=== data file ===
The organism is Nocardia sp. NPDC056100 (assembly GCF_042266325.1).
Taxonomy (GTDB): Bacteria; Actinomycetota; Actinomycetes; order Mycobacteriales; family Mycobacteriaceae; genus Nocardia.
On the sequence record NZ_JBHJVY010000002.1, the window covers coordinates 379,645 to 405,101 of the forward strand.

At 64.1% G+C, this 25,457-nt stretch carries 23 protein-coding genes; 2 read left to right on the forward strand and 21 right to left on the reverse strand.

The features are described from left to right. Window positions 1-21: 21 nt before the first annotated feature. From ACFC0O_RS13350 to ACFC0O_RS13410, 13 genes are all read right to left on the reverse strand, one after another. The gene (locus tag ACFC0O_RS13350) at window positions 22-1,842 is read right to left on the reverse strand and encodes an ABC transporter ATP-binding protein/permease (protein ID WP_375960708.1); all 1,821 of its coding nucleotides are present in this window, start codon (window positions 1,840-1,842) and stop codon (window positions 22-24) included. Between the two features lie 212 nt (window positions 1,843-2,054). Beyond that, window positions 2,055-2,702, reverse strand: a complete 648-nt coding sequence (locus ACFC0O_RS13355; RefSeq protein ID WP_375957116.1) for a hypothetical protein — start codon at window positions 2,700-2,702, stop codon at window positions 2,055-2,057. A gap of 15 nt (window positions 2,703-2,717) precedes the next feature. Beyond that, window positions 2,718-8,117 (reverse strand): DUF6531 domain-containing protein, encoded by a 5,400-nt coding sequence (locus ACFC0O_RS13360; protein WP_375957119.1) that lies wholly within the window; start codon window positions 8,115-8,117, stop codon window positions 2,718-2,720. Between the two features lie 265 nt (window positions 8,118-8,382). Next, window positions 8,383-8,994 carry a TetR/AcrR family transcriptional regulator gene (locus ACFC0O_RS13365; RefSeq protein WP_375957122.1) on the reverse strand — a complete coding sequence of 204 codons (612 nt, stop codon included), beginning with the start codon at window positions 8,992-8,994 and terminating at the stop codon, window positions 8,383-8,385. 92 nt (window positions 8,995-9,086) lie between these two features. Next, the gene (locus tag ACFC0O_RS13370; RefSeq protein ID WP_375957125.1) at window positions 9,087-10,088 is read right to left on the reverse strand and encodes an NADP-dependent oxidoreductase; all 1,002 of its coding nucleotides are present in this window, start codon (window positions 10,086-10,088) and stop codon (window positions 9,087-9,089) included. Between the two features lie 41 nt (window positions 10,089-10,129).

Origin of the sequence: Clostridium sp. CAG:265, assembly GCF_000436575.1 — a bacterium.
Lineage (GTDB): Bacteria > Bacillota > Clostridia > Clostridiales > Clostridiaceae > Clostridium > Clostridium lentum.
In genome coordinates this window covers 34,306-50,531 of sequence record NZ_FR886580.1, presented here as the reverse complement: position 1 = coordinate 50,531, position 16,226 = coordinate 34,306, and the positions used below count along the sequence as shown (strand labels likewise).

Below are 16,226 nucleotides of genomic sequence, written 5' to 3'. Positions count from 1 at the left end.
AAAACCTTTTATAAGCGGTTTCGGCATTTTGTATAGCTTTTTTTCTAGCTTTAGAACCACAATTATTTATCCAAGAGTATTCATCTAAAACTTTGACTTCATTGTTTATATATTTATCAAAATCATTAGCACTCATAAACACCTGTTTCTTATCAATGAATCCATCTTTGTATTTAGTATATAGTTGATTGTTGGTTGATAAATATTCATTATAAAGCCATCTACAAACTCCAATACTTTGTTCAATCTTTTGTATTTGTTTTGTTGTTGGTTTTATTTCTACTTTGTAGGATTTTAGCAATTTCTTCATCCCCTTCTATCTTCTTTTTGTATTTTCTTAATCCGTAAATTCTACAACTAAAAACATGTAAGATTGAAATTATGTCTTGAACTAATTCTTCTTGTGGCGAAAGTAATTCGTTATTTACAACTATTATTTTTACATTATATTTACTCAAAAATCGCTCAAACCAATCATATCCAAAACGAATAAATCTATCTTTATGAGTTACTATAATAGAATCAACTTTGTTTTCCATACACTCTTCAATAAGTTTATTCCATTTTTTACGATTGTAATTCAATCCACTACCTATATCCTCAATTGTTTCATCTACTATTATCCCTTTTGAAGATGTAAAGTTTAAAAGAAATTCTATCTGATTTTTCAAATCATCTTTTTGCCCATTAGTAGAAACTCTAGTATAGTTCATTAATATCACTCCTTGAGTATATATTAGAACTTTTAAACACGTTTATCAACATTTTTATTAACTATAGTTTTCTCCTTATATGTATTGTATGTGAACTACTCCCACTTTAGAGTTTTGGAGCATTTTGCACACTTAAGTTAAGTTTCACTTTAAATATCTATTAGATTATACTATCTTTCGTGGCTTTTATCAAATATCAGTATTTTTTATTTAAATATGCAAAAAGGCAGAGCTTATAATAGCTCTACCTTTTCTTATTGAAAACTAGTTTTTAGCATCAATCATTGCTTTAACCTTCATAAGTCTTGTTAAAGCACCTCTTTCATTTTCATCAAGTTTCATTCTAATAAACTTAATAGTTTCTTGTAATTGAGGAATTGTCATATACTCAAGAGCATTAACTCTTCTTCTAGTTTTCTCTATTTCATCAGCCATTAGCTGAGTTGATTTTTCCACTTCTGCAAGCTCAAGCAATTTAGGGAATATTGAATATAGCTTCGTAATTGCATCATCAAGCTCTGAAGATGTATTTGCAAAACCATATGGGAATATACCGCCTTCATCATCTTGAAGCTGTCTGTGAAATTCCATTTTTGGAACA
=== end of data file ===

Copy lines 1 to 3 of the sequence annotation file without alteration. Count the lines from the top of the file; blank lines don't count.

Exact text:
The organism is Nocardia sp. NPDC056100 (assembly GCF_042266325.1).
Taxonomy (GTDB): Bacteria; Actinomycetota; Actinomycetes; order Mycobacteriales; family Mycobacteriaceae; genus Nocardia.
On the sequence record NZ_JBHJVY010000002.1, the window covers coordinates 379,645 to 405,101 of the forward strand.